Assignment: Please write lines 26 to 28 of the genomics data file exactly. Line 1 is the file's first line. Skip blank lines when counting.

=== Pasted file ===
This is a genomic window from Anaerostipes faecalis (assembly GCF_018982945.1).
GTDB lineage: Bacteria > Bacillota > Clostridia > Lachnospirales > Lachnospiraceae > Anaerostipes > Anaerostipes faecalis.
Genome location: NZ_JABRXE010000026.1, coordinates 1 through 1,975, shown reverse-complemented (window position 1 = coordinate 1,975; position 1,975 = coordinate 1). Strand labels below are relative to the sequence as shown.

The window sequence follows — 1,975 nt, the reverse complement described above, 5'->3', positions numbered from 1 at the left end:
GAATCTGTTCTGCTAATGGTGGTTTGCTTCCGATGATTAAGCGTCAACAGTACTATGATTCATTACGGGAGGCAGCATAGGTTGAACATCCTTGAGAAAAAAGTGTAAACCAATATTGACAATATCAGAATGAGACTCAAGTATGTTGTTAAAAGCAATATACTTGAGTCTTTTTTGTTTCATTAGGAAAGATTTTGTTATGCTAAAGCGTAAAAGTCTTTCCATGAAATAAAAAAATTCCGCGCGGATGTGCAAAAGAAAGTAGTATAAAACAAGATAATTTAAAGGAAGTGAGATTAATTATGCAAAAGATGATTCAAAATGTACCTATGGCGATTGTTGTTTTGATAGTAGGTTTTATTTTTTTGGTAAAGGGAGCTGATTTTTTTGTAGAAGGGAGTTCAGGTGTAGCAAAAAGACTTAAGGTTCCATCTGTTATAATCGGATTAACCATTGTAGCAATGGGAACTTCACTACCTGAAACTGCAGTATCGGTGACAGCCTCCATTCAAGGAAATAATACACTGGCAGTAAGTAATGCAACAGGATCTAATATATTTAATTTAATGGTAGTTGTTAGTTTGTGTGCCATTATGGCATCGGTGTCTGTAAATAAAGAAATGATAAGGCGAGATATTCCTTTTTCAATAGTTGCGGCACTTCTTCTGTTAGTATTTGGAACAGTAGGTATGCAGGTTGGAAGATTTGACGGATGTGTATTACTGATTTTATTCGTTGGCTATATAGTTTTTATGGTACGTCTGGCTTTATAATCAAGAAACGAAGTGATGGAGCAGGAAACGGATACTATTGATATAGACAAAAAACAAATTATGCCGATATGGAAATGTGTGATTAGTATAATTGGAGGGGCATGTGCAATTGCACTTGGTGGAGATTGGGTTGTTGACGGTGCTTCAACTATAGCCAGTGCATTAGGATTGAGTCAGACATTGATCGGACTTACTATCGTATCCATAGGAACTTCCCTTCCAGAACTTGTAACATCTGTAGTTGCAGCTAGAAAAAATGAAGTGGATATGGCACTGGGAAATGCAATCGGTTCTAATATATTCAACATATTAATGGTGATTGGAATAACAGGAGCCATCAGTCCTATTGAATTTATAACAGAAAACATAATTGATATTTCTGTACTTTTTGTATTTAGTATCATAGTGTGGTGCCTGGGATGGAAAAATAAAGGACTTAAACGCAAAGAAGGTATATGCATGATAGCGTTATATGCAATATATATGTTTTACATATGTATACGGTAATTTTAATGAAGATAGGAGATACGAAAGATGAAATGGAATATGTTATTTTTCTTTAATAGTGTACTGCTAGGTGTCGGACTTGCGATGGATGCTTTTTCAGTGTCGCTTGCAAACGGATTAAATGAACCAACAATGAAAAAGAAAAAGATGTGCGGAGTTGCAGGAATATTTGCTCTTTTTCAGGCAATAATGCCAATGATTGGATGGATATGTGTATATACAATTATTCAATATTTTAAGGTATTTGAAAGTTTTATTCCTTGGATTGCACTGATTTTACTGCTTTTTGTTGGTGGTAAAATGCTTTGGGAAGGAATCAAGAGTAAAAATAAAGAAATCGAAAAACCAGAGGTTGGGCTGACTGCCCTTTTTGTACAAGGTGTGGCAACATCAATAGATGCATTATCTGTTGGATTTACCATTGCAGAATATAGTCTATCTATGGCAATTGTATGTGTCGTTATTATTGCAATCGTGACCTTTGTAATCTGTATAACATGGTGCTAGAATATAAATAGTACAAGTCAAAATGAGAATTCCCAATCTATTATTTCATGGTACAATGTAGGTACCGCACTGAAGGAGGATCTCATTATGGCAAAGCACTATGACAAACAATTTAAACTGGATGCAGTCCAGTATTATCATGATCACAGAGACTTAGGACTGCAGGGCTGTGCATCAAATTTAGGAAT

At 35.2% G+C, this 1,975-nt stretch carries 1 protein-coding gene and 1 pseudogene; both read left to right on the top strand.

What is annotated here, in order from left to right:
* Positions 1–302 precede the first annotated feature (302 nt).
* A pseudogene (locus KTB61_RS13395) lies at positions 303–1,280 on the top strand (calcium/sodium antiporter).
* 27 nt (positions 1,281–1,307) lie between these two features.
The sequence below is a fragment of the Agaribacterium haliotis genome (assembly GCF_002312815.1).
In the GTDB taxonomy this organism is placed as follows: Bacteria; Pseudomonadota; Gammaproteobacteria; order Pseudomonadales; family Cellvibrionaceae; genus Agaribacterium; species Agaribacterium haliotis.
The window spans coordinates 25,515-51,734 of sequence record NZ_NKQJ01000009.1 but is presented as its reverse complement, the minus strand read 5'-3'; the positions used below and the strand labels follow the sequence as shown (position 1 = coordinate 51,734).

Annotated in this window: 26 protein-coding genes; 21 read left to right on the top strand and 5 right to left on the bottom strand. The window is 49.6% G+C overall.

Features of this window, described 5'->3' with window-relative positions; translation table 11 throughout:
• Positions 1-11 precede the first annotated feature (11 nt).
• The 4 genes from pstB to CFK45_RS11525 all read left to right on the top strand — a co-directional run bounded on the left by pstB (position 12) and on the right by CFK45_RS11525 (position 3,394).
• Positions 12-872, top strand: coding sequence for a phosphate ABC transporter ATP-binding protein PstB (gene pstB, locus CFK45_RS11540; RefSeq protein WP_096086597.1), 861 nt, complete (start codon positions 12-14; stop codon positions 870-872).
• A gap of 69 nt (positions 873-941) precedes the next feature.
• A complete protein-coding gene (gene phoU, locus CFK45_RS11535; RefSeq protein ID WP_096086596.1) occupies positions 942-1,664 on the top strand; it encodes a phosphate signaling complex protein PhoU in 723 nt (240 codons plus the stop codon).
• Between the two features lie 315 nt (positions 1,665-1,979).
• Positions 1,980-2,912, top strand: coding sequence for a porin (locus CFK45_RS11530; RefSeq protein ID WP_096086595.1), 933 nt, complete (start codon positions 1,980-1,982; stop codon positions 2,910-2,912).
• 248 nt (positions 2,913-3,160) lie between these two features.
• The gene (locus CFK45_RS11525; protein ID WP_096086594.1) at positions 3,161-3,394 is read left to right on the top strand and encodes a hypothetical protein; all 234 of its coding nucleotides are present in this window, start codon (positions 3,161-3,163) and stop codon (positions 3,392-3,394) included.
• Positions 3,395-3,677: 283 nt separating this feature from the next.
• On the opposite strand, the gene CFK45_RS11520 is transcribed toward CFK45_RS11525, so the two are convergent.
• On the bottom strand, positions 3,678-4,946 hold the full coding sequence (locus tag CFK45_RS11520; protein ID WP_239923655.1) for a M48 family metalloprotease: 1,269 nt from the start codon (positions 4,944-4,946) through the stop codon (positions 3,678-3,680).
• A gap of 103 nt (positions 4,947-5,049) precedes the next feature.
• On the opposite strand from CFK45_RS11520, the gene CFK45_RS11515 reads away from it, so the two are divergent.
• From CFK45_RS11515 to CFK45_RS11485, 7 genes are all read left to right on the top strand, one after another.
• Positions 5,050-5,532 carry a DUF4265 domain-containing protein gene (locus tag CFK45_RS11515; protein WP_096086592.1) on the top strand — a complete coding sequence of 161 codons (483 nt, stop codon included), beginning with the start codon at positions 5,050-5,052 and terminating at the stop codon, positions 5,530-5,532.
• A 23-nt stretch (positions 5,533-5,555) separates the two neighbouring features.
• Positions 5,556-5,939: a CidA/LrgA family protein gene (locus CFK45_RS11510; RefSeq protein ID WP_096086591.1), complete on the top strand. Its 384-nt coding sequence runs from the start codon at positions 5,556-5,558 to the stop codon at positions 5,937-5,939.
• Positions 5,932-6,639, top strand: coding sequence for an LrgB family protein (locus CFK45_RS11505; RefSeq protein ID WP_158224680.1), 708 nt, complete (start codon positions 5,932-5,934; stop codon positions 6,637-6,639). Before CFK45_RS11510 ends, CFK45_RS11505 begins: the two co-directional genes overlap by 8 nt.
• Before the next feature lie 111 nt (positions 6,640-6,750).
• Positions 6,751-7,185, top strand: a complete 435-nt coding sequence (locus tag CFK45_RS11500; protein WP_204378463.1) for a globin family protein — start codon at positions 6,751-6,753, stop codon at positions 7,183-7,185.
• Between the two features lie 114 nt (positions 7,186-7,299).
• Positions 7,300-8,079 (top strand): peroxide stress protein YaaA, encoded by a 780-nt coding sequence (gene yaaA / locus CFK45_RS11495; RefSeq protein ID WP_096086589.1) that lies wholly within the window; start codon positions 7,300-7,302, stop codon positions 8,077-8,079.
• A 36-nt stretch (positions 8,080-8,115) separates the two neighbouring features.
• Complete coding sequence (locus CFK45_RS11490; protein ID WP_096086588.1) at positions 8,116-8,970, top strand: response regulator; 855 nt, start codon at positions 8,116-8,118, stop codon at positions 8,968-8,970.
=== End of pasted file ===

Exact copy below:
• On the opposite strand, the gene CFK45_RS11520 is transcribed toward CFK45_RS11525, so the two are convergent.
• On the bottom strand, positions 3,678-4,946 hold the full coding sequence (locus tag CFK45_RS11520; protein ID WP_239923655.1) for a M48 family metalloprotease: 1,269 nt from the start codon (positions 4,944-4,946) through the stop codon (positions 3,678-3,680).
• A gap of 103 nt (positions 4,947-5,049) precedes the next feature.